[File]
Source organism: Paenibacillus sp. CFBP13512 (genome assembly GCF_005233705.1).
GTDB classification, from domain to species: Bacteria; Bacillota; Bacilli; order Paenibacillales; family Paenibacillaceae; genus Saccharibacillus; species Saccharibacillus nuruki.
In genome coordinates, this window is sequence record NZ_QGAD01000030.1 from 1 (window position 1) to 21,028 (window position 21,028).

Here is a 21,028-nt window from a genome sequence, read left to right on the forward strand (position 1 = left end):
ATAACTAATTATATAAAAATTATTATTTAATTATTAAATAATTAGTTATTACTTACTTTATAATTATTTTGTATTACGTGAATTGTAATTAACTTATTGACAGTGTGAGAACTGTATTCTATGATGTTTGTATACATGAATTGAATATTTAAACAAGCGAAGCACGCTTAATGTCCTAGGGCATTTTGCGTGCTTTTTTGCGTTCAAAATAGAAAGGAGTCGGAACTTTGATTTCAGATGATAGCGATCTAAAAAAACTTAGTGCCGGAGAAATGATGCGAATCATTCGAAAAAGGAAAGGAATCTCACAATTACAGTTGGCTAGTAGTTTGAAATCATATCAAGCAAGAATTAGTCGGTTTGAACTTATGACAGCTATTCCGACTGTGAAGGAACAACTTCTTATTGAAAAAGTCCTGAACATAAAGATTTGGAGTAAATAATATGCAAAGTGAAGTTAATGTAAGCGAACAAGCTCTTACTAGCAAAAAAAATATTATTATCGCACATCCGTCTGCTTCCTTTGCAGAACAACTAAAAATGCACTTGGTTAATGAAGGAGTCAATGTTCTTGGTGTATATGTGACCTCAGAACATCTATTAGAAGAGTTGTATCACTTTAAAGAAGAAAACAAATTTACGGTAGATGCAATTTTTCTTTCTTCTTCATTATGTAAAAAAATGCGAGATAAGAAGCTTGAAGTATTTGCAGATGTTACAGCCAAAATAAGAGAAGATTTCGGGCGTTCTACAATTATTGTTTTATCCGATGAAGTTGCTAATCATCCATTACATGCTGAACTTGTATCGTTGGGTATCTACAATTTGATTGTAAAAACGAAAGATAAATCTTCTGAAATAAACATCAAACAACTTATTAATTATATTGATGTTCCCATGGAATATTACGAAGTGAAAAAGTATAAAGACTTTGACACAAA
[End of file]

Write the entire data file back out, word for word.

Source organism: Paenibacillus sp. CFBP13512 (genome assembly GCF_005233705.1).
GTDB classification, from domain to species: Bacteria; Bacillota; Bacilli; order Paenibacillales; family Paenibacillaceae; genus Saccharibacillus; species Saccharibacillus nuruki.
In genome coordinates, this window is sequence record NZ_QGAD01000030.1 from 1 (window position 1) to 21,028 (window position 21,028).

Here is a 21,028-nt window from a genome sequence, read left to right on the forward strand (position 1 = left end):
ATAACTAATTATATAAAAATTATTATTTAATTATTAAATAATTAGTTATTACTTACTTTATAATTATTTTGTATTACGTGAATTGTAATTAACTTATTGACAGTGTGAGAACTGTATTCTATGATGTTTGTATACATGAATTGAATATTTAAACAAGCGAAGCACGCTTAATGTCCTAGGGCATTTTGCGTGCTTTTTTGCGTTCAAAATAGAAAGGAGTCGGAACTTTGATTTCAGATGATAGCGATCTAAAAAAACTTAGTGCCGGAGAAATGATGCGAATCATTCGAAAAAGGAAAGGAATCTCACAATTACAGTTGGCTAGTAGTTTGAAATCATATCAAGCAAGAATTAGTCGGTTTGAACTTATGACAGCTATTCCGACTGTGAAGGAACAACTTCTTATTGAAAAAGTCCTGAACATAAAGATTTGGAGTAAATAATATGCAAAGTGAAGTTAATGTAAGCGAACAAGCTCTTACTAGCAAAAAAAATATTATTATCGCACATCCGTCTGCTTCCTTTGCAGAACAACTAAAAATGCACTTGGTTAATGAAGGAGTCAATGTTCTTGGTGTATATGTGACCTCAGAACATCTATTAGAAGAGTTGTATCACTTTAAAGAAGAAAACAAATTTACGGTAGATGCAATTTTTCTTTCTTCTTCATTATGTAAAAAAATGCGAGATAAGAAGCTTGAAGTATTTGCAGATGTTACAGCCAAAATAAGAGAAGATTTCGGGCGTTCTACAATTATTGTTTTATCCGATGAAGTTGCTAATCATCCATTACATGCTGAACTTGTATCGTTGGGTATCTACAATTTGATTGTAAAAACGAAAGATAAATCTTCTGAAATAAACATCAAACAACTTATTAATTATATTGATGTTCCCATGGAATATTACGAAGTGAAAAAGTATAAAGACTTTGACACAAA